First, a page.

UMB Agrees to Settle Class Action Over Fees


Kansas City-based UMB Bank paid $7.8 million and placed tighter limits on overdraft fees as it settled a class action alleging the bank gouged customers.

The lawsuit alleged the bank systematically changed its customers’ transaction histories, reordering debit card charges so the bank had the best chance of assessing fees for insufficient funds, even when there was enough money in the account to cover the charges.

UMB denied the allegations, and in a May 2011 filing with the Securities and Exchange Commission said it was settling to avoid “any further expense and distraction” from the lawsuit.

The agreement called for:

  • Checks or deposits for an estimated 110,000 former and current account holders at the bank to be paid from the $7.8 million settlement fund;
  • Plaintiffs’ attorneys’ fees of up to 30 percent to be paid from the fund;
  • Up to $5,000 each for two named plaintiffs, to be paid separately by the bank; and
  • The costs of administering the settlement, estimated at $145,000, to be paid separately by the bank.

Class members did not have to submit claims, and plaintiffs’ attorneys estimated UMB customers in the five-year period covered by the lawsuit would recover about half of their potential damages.

In addition, UMB capped overdraft fees at four per day and refrains from charging the fees when an account is overdrawn by $5 or less, according to a motion to approve the settlement filed by plaintiffs’ attorneys in September. The bank also is considering changing the order it uses to post electronic transactions, the motion said.

The settlement followed a marathon mediation session May 10 that went for 17 hours, until 2 a.m., according to an affidavit from plaintiffs’ attorney Patrick Stueve. Discussions continued until May 13.

Stueve, of Stueve Siegel Hanson, and defense attorney John Aisenbrey, of Stinson Morrison Hecker, declined to comment beyond what was contained in court documents.

As of September, no members of the class had submitted objections, and only three asked to be excluded. They included a woman who said she was a co-signer on her grandson’s checking account, and that he “due to drug use” bounced $3,000 worth of checks. The grandmother had to make restitution for the checks, and UMB was “more than generous” in helping to erase some of the charges, the woman wrote in a letter included in court documents.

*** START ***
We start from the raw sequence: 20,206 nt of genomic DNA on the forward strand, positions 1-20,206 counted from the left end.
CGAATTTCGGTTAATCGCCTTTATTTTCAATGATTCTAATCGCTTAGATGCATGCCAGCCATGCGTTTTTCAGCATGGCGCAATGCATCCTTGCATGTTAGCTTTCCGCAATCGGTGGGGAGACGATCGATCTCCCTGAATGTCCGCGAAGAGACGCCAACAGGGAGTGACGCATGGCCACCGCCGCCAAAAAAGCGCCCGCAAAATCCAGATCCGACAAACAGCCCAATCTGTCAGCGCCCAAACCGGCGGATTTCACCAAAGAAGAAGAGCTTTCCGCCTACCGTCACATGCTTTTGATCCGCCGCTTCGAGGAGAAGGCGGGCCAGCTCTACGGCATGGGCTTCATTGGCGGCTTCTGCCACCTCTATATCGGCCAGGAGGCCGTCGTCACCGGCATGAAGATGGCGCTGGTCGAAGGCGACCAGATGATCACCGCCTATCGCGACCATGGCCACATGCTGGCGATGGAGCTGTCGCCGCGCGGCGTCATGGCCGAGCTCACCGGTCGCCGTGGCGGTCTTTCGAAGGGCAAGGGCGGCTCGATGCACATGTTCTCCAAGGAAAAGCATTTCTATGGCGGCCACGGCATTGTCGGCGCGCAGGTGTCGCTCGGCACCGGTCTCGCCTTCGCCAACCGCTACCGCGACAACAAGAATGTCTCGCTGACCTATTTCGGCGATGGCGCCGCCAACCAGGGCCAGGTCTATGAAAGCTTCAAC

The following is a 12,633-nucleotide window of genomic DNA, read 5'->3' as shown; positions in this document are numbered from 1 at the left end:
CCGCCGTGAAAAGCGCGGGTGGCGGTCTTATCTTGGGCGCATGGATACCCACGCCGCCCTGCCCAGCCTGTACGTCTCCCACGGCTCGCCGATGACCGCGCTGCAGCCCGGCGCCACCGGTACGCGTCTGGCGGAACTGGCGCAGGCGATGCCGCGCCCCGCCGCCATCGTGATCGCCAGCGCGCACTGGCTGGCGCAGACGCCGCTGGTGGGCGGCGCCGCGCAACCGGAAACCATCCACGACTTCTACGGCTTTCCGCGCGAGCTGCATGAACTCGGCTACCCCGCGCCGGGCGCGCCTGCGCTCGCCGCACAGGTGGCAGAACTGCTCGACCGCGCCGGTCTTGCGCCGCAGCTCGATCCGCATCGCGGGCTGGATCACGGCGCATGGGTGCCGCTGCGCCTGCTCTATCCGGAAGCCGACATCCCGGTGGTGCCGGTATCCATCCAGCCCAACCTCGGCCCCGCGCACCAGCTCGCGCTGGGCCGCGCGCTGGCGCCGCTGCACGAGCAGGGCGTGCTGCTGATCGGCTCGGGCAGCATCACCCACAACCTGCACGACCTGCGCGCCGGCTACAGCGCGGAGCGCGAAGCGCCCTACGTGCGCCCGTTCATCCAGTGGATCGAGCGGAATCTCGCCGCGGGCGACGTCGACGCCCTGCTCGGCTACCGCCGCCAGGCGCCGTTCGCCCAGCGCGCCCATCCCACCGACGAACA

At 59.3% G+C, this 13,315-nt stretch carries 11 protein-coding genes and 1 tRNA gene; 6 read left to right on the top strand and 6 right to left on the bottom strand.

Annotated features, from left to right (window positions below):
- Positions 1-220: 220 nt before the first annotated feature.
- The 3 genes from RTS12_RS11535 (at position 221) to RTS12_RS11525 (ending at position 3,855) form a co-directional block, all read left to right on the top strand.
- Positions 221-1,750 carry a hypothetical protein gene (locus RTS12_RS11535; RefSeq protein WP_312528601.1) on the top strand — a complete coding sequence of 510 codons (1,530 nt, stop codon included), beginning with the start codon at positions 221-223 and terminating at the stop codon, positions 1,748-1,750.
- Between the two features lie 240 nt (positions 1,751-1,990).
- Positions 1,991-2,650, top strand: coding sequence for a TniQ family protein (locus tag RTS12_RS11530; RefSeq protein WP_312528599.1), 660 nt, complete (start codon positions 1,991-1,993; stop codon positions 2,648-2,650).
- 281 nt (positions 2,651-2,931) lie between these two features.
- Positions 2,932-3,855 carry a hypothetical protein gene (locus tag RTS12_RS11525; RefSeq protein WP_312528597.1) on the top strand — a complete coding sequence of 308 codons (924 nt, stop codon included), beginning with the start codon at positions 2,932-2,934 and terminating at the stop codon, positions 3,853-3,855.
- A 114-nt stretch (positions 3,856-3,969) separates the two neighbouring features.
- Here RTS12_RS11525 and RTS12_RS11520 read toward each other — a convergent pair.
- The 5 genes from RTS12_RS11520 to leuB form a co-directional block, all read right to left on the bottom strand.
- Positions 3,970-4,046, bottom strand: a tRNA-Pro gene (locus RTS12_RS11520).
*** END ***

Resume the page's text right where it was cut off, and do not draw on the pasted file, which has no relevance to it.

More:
“I cannot, with good conscience, be a part of a suit such as this, in light of what went on with my grandson,” the woman wrote.

An earlier lawsuit against the bank with similar allegations, David Johnson v. UMB Bank et al., was moved to federal court, where it became part of multidistrict litigation. It was dismissed at the request of both sides, according to the motion to approve the settlement.

■  $7.8 million class action settlement - Breach of contract

 Venue: Jackson County Circuit Court

 Case Number/Date: 1016-CV34791/Oct. 31, 2011

 Judge: Charles Atwell

 Caption: Nick Allen and Marilyn Lande v. UMB Bank, UMB Bank Colorado, UMB Financial Corporation, UMB Bank Arizona and UMB National Bank of America

 Plaintiffs’ Attorneys: Patrick Stueve and Barrett Vahle, Stueve Siegel Hanson, Kansas City; Robert Ritter, Don Downing and Jason Sapp, Gray, Ritter & Graham, St. Louis; Hassan Zavareei and Jeffrey Kaliel, Tycko & Zavareei, Washington

 Defendants’ Attorneys: John Aisenbrey and George Verschelden, Stinson Morrison Hecker, Kansas City

By Heather Cole – Missouri Lawyers Media

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